|Iran, IAEA hold ‘very productive’ talks||
TEHRAN – The UN nuclear agency and Iran held “very productive” talks on Monday and Tuesday on how to advance further investigation into Iran’s nuclear program and will meet again in Tehran on November 11, they said in a joint statement on Tuesday.
The upbeat announcement by Iran and the International Atomic Energy Agency may further buoy hopes for a negotiated solution to the standoff over Tehran’s nuclear program after the June election of moderate President Hassan Rouhani, who is seeking to reduce tension with the West.
The IAEA and Iran “had a very productive meeting on past and present issues,” Tero Varjoranta, the agency’s deputy director general in charge of nuclear inspections, told reporters at the end of the two-day session in Vienna, according to Reuters.
Iranian Ambassador Reza Najafi said Tehran presented new ideas to overcome the dispute.
“I believe that, with the submission of these new proposals by Iran, we have been able to open a new chapter of cooperation,” he said, standing next to Varjoranta.
Their conciliatory comments marked a change in tone after a string of meetings since early 2012 failed to yield a deal giving the IAEA access to sites, files and officials relevant to its investigation.
The Iran-IAEA discussions are separate from, but closely linked to, broader negotiations between Tehran and six world powers aimed at an overall political solution to the dispute over Iran’s nuclear program, which the West claims may be geared to developing nuclear weapons.
Iran says it is enriching uranium only to fuel nuclear power stations, and for medical purposes.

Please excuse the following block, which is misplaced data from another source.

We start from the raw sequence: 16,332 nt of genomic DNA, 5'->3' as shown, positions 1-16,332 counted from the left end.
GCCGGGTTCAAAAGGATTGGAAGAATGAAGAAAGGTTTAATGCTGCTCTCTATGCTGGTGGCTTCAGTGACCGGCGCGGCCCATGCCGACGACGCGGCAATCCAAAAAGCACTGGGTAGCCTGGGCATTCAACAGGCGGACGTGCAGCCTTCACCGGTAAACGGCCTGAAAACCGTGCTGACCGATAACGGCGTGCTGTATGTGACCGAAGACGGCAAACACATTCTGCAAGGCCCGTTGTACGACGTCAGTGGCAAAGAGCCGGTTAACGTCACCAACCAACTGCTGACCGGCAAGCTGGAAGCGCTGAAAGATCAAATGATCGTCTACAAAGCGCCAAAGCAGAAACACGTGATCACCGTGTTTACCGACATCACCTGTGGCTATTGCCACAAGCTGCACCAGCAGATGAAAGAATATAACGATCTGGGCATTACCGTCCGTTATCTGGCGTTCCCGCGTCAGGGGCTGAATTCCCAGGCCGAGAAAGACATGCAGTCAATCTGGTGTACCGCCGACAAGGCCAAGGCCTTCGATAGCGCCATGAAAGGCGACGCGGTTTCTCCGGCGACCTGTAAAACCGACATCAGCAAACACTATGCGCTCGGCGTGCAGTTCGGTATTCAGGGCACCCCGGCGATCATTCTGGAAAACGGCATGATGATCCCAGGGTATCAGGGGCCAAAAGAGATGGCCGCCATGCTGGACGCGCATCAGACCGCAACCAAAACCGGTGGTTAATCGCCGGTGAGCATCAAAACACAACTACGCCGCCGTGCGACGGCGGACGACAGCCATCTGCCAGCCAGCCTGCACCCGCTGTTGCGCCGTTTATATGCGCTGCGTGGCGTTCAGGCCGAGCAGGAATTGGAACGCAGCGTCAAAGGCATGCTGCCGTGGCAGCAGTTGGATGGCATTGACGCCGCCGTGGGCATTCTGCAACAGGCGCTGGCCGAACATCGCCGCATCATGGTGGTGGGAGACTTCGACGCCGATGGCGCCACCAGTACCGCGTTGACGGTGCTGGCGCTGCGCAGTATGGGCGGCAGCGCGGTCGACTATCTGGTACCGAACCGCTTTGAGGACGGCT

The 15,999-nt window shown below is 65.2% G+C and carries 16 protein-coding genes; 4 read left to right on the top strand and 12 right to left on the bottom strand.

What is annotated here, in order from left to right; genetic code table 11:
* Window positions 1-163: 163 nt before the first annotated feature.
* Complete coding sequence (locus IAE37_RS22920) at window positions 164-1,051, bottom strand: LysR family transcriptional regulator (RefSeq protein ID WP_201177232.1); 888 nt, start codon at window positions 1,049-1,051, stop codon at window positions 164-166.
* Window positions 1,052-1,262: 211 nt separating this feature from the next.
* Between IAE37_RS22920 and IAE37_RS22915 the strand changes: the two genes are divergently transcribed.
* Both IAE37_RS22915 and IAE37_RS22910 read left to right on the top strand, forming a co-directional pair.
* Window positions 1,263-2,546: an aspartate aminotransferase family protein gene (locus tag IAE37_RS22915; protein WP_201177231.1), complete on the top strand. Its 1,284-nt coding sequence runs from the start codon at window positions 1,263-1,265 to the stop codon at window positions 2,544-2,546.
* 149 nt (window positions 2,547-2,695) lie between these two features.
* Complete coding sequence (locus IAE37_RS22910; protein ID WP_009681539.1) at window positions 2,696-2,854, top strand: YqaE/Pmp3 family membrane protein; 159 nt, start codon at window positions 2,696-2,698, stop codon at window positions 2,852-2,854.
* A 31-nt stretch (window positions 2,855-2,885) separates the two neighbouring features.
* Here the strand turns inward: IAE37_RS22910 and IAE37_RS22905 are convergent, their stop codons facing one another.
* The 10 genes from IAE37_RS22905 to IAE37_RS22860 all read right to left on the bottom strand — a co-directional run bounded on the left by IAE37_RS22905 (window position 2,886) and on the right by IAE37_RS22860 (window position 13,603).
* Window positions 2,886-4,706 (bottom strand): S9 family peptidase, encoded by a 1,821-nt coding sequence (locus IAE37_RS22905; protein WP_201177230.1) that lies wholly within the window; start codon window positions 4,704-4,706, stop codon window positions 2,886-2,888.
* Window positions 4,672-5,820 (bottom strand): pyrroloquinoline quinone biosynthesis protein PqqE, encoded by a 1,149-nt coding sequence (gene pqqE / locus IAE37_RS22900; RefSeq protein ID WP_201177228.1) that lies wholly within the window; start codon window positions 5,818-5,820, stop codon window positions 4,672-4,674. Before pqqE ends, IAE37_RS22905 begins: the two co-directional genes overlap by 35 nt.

Deputy Foreign Minister Abbas Araqchi said in Vienna on Monday that he had put forward proposals to IAEA Director General Yukiya Amano and pledged a “new approach” in dealings with the UN agency.
Tuesday’s joint statement said, “Iran presented new proposals of practical measures as a constructive contribution to strengthen our cooperation and dialogue with a view to future resolution of all outstanding issues.”
Asked whether he expected a deal to be clinched at the next meeting, set for November 11 in the Iranian capital, Varjoranta said, “We expect to get our work done as soon as possible.”
He added in response to a question about Parchin, where the IAEA suspects nuclear-relevant explosives tests might have taken place a decade ago, “We are addressing all present and past issues. Parchin is of course one of these things.”
Iran says Parchin is a conventional military installation.
Taking advantage of the diplomatic opening enabled by Rouhani, Iran and world powers have revived separate negotiations toward a broader political settlement of the nuclear dispute.
The last meeting between Iran and the United States, France, Britain, Germany, China and Russia was held on October 15-16 in Geneva, and another one is scheduled for November 7-8, just a few days before the next Iran-IAEA meeting.
An end to Iran’s higher-grade enrichment of uranium is a central demand of the powers.
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